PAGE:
The current investment environment continues to be challenging, with trailing one-year returns for many asset classes remaining in negative territory. Despite the recent rally in equities, markets remain skittish with many market commentators calling for further volatility and potential downside for asset prices in the coming weeks / months.
We tend to agree that in the short-term we could see further weakness in markets, see our episode from last week for more information on our thinking there.
But as investors, it is the long-term that really matters. Despite the short-term uncertainty and risk of further bouts of market weakness, for the long-term minded investor there are some very attractively valued assets available today.
In some specific areas of the commodities (and related equities) market, we believe, there are interesting dynamics that could offer differentiated returns to a diversified portfolio in 2023 and beyond.
The current demand and supply outlook for some commodities is especially interesting, while the current market valuations offer a degree of a ‘margin of safety’ for investors.
It is rare in any industry to have very much visibility on what demand levels will look like 1-year, 2-years, or more into the future. All industries and markets are inherently difficult to forecast.
We do, however, have a unique starting point today in some sectors of the economy where we can make confident predictions of what demand is likely to look like.
Climate change and the energy transition away from fossil fuels to decarbonise the global economy is a multi-trillion-dollar, multi-decade, global investment opportunity that is already happening now and is set to accelerate. Major governments around the world are committing to major spending subsidisation programs to further accelerate this transition.
What does this mean in reality? It means upgrading and replacing electricity grids across the planet, it means vast build outs of offshore wind farms and solar projects, it means major build outs of nuclear power plant fleets and the associated infrastructure to connect these new sources of power to the grid, it means hundreds of millions of batteries rolling off of production lines every year to power new fleets of electric vehicles.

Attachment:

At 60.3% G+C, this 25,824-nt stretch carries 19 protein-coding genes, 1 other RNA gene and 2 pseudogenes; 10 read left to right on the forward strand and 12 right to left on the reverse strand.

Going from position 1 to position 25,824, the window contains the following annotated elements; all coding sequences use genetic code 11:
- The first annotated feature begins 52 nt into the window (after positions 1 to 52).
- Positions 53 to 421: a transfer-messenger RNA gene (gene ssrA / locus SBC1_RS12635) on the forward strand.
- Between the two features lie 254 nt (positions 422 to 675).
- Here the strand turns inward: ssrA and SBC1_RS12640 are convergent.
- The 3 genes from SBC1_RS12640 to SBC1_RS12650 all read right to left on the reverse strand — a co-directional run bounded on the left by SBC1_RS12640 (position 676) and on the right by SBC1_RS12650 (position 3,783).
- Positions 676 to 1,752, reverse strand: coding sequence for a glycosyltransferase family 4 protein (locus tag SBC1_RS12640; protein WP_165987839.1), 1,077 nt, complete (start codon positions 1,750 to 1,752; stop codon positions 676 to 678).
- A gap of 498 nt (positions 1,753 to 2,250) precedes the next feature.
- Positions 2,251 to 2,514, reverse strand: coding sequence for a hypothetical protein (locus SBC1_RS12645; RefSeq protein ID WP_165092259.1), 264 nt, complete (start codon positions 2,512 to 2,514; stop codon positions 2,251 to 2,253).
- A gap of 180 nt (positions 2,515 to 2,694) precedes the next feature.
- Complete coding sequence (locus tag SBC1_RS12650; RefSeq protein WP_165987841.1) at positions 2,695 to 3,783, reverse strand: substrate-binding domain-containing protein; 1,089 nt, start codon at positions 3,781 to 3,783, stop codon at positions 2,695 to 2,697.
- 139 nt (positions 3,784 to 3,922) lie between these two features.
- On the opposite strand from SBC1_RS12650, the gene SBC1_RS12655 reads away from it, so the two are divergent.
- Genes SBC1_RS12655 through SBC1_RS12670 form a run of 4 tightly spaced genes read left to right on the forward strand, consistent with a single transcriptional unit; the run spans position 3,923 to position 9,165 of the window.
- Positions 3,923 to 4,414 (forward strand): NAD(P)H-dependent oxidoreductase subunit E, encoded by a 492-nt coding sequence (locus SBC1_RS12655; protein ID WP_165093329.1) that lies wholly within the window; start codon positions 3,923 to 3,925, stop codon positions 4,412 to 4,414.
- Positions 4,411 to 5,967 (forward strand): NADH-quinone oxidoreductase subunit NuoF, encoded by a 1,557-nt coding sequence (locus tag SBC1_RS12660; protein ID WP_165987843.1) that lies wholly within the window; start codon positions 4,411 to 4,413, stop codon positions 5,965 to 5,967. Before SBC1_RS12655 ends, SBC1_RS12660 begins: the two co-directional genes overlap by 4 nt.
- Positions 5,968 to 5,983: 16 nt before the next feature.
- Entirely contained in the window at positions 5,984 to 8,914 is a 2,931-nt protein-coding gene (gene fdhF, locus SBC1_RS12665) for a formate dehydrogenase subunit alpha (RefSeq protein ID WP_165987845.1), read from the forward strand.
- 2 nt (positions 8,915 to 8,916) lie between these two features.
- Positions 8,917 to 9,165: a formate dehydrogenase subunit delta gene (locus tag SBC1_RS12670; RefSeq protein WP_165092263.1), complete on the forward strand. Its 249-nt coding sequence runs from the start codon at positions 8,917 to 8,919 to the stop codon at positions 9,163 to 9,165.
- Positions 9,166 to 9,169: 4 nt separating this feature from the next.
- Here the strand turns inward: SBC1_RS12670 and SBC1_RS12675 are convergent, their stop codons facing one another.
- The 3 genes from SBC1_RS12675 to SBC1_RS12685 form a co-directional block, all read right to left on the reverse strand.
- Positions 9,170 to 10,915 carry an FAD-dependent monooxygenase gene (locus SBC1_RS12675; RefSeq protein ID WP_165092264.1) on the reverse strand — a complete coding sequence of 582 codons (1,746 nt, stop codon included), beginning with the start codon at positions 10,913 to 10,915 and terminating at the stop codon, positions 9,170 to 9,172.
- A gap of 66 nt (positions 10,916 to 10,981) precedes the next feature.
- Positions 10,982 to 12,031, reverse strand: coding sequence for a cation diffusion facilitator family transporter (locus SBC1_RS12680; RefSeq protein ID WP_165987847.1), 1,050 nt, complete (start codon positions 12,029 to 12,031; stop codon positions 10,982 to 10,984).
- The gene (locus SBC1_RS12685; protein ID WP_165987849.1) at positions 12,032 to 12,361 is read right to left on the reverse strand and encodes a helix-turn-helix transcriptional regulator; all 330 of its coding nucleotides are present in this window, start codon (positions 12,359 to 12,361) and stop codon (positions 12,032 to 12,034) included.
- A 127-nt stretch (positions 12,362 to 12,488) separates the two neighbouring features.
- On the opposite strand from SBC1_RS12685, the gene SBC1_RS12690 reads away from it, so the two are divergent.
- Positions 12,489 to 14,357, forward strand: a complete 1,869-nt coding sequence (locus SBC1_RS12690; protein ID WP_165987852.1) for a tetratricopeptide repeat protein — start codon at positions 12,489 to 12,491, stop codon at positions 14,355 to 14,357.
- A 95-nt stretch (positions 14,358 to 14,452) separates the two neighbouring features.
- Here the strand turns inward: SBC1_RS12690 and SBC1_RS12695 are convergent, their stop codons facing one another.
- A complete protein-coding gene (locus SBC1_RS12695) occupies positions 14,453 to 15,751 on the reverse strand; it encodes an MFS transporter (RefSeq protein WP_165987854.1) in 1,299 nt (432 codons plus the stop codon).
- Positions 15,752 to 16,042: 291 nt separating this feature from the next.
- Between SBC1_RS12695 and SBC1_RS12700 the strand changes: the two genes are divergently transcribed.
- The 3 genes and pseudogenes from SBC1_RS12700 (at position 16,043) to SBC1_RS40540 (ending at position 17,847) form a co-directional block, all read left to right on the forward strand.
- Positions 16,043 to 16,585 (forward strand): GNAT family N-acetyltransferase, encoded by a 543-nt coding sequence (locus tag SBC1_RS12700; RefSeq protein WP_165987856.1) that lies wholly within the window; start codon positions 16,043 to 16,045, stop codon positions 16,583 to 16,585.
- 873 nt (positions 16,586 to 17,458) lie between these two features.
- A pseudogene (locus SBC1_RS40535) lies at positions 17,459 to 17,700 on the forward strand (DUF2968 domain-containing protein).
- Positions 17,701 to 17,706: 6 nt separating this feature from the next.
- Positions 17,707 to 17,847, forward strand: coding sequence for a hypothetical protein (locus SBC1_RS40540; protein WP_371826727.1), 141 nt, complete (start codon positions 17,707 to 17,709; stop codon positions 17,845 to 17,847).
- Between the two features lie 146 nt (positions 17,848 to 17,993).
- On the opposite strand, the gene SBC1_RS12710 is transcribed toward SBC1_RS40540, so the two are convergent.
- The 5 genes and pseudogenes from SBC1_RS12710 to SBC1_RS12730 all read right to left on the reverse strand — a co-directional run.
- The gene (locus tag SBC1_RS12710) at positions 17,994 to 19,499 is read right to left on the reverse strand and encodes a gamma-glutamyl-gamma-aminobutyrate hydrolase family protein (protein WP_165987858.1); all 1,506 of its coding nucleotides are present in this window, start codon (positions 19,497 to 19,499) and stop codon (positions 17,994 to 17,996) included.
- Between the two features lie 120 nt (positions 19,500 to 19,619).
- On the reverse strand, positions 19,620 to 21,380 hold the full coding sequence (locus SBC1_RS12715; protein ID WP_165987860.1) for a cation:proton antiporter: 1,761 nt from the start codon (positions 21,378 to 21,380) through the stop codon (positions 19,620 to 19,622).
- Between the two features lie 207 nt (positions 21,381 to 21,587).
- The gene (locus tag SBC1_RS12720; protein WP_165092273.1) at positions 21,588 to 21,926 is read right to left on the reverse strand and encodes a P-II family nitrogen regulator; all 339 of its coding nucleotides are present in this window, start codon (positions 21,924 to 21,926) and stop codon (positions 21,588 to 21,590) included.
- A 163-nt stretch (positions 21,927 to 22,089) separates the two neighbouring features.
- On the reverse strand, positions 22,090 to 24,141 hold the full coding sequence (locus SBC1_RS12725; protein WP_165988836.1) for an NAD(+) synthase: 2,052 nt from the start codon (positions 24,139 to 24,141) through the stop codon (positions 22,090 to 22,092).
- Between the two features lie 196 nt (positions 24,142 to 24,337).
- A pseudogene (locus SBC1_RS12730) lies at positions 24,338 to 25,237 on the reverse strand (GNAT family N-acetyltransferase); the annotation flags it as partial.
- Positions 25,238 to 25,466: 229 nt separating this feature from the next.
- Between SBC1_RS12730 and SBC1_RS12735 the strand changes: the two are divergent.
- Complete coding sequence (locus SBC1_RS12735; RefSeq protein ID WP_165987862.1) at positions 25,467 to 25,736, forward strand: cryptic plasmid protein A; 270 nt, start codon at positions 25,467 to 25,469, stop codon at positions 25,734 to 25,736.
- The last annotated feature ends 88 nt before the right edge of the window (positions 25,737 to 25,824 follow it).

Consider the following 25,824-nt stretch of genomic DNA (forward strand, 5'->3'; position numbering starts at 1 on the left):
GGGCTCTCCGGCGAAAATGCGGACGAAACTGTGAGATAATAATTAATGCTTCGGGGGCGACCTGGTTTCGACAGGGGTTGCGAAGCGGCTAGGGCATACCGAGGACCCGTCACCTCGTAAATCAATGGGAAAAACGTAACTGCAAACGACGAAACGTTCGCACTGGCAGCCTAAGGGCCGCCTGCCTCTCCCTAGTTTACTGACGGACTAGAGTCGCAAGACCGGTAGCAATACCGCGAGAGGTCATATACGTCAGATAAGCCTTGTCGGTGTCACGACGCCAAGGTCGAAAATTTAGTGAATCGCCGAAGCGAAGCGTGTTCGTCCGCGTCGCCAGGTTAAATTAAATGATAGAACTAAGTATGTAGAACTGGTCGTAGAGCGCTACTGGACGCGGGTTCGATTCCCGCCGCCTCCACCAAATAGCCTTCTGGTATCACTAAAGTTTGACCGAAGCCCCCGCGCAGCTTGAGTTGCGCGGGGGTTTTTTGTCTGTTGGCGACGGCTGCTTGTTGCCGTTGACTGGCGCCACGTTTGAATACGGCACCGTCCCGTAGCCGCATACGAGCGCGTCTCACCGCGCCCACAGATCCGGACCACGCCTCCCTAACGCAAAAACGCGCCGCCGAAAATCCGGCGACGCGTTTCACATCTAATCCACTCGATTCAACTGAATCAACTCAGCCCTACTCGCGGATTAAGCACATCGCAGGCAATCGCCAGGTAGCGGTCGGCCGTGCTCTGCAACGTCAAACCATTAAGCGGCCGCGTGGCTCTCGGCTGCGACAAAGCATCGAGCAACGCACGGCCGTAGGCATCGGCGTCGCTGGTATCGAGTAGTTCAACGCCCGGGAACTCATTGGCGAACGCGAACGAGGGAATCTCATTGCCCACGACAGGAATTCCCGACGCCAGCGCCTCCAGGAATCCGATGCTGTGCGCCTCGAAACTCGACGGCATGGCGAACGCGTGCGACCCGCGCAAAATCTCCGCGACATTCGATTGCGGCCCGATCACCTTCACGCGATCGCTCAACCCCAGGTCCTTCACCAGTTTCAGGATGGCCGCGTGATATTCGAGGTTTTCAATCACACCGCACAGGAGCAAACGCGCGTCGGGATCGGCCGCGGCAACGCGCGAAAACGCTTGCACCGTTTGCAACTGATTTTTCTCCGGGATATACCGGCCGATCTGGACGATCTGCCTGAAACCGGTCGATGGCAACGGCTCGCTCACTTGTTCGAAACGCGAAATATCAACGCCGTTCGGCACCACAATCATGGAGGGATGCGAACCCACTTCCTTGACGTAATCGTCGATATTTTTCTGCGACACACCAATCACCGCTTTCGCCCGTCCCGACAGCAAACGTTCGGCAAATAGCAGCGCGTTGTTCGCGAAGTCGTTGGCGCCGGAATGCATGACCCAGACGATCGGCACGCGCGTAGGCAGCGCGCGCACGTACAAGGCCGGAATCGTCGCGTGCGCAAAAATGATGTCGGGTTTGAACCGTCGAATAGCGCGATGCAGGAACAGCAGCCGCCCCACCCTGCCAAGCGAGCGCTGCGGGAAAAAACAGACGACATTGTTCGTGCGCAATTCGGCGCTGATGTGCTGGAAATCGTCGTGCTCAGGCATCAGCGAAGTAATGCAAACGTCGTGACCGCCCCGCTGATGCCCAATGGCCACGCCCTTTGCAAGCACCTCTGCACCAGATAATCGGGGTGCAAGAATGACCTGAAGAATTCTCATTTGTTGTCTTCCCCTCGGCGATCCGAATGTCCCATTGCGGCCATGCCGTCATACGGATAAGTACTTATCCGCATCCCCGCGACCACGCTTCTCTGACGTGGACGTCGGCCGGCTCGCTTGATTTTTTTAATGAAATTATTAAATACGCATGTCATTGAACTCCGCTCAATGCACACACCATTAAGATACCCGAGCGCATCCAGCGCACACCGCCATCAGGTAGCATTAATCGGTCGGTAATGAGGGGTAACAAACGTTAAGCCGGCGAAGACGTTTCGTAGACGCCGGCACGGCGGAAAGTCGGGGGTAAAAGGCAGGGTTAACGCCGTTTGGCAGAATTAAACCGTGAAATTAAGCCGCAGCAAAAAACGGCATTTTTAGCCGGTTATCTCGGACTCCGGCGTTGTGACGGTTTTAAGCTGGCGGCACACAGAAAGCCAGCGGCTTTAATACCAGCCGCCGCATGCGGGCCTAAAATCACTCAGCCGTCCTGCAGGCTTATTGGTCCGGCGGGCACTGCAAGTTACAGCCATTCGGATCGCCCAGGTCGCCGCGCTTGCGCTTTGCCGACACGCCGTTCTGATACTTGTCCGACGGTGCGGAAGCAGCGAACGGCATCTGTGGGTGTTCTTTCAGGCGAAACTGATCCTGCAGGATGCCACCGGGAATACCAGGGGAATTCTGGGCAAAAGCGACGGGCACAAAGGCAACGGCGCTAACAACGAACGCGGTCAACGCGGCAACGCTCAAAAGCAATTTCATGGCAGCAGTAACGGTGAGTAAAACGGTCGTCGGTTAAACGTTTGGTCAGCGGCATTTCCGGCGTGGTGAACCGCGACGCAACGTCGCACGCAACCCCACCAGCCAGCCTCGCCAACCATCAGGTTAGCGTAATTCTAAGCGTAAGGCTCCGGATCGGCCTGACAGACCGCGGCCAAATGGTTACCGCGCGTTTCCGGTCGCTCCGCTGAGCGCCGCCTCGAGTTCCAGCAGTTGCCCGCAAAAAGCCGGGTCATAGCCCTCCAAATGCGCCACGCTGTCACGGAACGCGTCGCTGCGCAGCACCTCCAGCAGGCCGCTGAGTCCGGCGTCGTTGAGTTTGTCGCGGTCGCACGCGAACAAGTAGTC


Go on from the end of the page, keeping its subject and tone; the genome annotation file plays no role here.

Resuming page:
What do these aspects of the energy transition have in common? They are all very heavy users of industrial metals, in particular, copper. Copper as a metal is unique in its heat and electricity conductivity, its relative cost, and performance as a material in applications like wiring or EV batteries. The energy transition is going to be very intensive in its use of copper.
Some industry estimates indicate we may need 2-3x the current global copper supply to meet the needs of the global energy transition over the coming 20 years.
When we look at the supply of this critical metal, however, we do not see anything like the expected increase in future supply coming online over the next 10-20 years to meet this major wave of demand. Why is that?
Copper is a relatively scarce metal in mineable deposits. It has been a useful and widely used material by civilisation for thousands of years. This means the relatively easy to access mineable deposits of copper have largely been exhausted around the world.
Each incremental new mine to produce copper is harder to access, further away from transportation infrastructure, and therefore more costly to bring online.
This creates an interesting set-up for investors willing to invest in the few companies who own high quality mining assets in the copper industry.
We know with a high degree of certainty that demand for this material is going to go up. And it is going to go up a lot!
Meanwhile there are fundamental barriers to bringing on new supplies of copper, as outlined, which restricts the ability of the global industry to raise supply as quickly as demand is rising.
When demand for any good exceeds supply, prices rise. A structural rise in prices of any product or commodity is good news for the existing suppliers of that product. In this case, the structural rise in prices of copper, driven by the coming demand supply imbalance, will be very beneficial for the owners of copper producing assets.
While markets continue to lurch from blind optimism, to deep pessimism, and then back again, obsessed with changes in the short-term, we think it wise to think a little bit longer-term and consider allocations in portfolios with a multi-year, or even as in this investment case for copper, a multi-decade time horizon. It can certainly help investors sleep a little easier!
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